Tag - Earnings
Apple revenues fell by $11 billion year-over-year to $50.6 billion in its second 2016 fiscal quarter, reporting its first drop in quarterly revenue since 2003, the company has announced. The results missed consensus analyst estimates of $52.2 billion in revenue, though they fell within Apple's guidance of between $50 billion and $53 billion. Profits were $13.6 billion, while earnings per share was reported as $2.32, above estimates. Gross margin fell incrementally, from 40.1 percent to 39.4 percent over the same quarter last year.
Later today, Apple will posting its revenue and earnings for the company's fiscal second quarter of 2016, which ended on March 31. Following warnings from analysts and the company alike that 2016 would be a "tough compare" year following the iPhone 6 (since it was the first "phablet-sized" iPhone line, releasing much pent-up demand), the iPhone maker is expected to report its first year-over-year drop in revenues since 2003. Sales of the iPod, and later iPhone, buoyed the company's fortunes and pushed it to new quarterly records for the past 13 years.
At a "Town Hall" meeting with employees following the company's Q1 earnings report, Apple CEO Tim Cook reportedly rejected the notion -- long favored by analysts -- that Apple needs a "pared down" and inexpensive iPhone model in order to attract buyers in developing or "emerging" markets like India. While most of the meeting dealt with a rehash of information given during the analyst call, some was concerned with employee matters like retention incentives, as well as saying the Apple TV and tvOS both have "bright" futures.
Apple revenues rose by $1.3 billion year-over-year to $75.9 billion in its first 2016 fiscal quarter, which ended in December following the usual holiday rush, the company has announced. Profits were $18.4 billion, while earnings per share was reported as $3.28. The results failed to beat consensus analyst estimates of $77.4 billion in revenue, though they fell within Apple's guidance.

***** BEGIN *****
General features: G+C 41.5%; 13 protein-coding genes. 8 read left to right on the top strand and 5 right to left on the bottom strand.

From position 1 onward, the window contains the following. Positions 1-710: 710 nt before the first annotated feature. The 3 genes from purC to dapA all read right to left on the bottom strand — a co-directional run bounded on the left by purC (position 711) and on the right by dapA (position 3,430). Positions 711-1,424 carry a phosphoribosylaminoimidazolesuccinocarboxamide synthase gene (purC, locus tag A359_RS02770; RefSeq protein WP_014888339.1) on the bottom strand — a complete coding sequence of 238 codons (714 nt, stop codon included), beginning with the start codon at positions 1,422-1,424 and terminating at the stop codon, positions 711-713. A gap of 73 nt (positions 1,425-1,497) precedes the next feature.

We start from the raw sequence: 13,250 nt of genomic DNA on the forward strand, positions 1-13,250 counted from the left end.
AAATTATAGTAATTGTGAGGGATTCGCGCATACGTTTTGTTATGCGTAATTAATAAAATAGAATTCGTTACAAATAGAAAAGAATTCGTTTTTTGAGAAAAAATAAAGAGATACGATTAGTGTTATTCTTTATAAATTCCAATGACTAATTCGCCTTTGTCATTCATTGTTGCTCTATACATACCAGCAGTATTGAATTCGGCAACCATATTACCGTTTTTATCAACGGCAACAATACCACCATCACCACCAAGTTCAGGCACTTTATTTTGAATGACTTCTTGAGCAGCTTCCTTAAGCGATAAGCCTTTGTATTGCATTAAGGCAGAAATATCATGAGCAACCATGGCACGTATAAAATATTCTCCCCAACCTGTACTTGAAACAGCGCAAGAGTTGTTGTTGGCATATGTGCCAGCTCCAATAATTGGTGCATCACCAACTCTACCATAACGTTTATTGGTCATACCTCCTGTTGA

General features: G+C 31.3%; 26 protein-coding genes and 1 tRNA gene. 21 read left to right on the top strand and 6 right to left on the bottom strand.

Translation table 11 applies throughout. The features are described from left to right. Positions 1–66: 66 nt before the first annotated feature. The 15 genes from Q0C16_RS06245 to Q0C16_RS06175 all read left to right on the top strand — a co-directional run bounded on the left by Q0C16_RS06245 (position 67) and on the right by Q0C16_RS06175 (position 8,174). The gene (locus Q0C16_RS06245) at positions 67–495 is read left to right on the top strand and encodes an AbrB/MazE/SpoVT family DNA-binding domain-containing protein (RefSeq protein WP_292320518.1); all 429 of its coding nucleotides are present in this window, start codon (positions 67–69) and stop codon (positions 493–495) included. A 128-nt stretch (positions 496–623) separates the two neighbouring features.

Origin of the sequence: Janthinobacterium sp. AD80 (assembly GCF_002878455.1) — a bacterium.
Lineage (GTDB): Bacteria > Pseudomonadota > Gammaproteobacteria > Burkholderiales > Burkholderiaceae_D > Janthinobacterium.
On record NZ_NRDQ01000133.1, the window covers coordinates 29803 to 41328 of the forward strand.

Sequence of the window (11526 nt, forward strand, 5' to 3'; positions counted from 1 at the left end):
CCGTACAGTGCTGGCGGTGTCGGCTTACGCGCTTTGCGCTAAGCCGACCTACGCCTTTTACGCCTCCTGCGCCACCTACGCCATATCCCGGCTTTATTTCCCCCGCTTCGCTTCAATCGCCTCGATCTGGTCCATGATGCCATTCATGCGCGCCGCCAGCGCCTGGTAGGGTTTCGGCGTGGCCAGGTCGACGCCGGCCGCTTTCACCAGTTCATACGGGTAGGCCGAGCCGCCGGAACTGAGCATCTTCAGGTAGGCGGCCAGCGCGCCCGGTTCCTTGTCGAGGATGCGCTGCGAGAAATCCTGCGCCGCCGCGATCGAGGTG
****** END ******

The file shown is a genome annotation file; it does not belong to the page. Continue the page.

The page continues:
Wall Street analysts are heading into the quarterly results conference call for Apple's fiscal Q1 2016 results with an expectation that the company will once again set an all-time record for quarterly revenues, handily beating last year's $74.6 billion in earnings by a current consensus estimate of $2 billion. A polling of a broader range of analysts by Fortune magazine offers an even more rosy $77.4 billion, but many analysts are concerned that iPhone sales will not top last year's results of 74.5 million units.
Apple has announced that it will reveal its fiscal Q1 earnings on January 26 at 2PM PT (5PM ET) with its usual live audio webcast that is available for public streaming. The December quarter included the holiday buying season, but investors are worried that Apple will be unable to match last year's blockbuster $74.6 billion in revenue and $18.04 billion in revenue, which was the best quarterly earnings and profit any company has ever recorded. Last year's Christmas buying season was boosted by the introduction of the larger iPhone 6 line into China and the US.
Apple revenues rose 25 percent year-over-year to $51.5 billion in its fourth fiscal quarter, which ended in September with just a week or so of availability for its latest iPhones, the company has announced. Profits were up 30 percent to $11.1 billion, while earnings per share climbed from $1.42 to $1.96, a 38 percent increase. The results beat consensus analyst estimates of $51.11 billion in revenue. International sales jumped to 62 percent of revenue, fueled by strong growth in China.
A new forecast from analysts and a late prediction from investment firm Cowen and Company have combined to move the needle slightly upwards in terms of the optimism of guesses on Apple's earnings for its fiscal Q4 quarter, which will be reported later today (MacNN will, of course, have live coverage). Compared to a recent polling of analysts by Fortune magazine, the new consensus rises just over the top of Apple's guidance, now at $51 billion in revenue.
Another interesting week at MacNN brings us plenty to talk about on Episode 25 of The MacNN Podcast, ranging from the FCC approval of the AT&T/DirecTV deal for no clear reason (but with a bunch of conditions), to our new column "My Stupid Fault." We also include a full report on Apple's fiscal Q3 and the uncalled-for drop in the stock, the results of our testing of Apple's new third-party SSD Trim support, and more.
Last month, Apple announced that its financials for fiscal Q2 2015 would be released on April 27. Just one day before the conference call, analysts are rushing to get their predictions out regarding what is very likely to be another monster quarter for the company. The short version is that the iPhone will continue to drive the lion's share of revenue and grow sales from the year-ago quarter, while the downward pressure on earnings from the iPad will continue -- and nobody's really sure what's going to happen with the Apple Watch.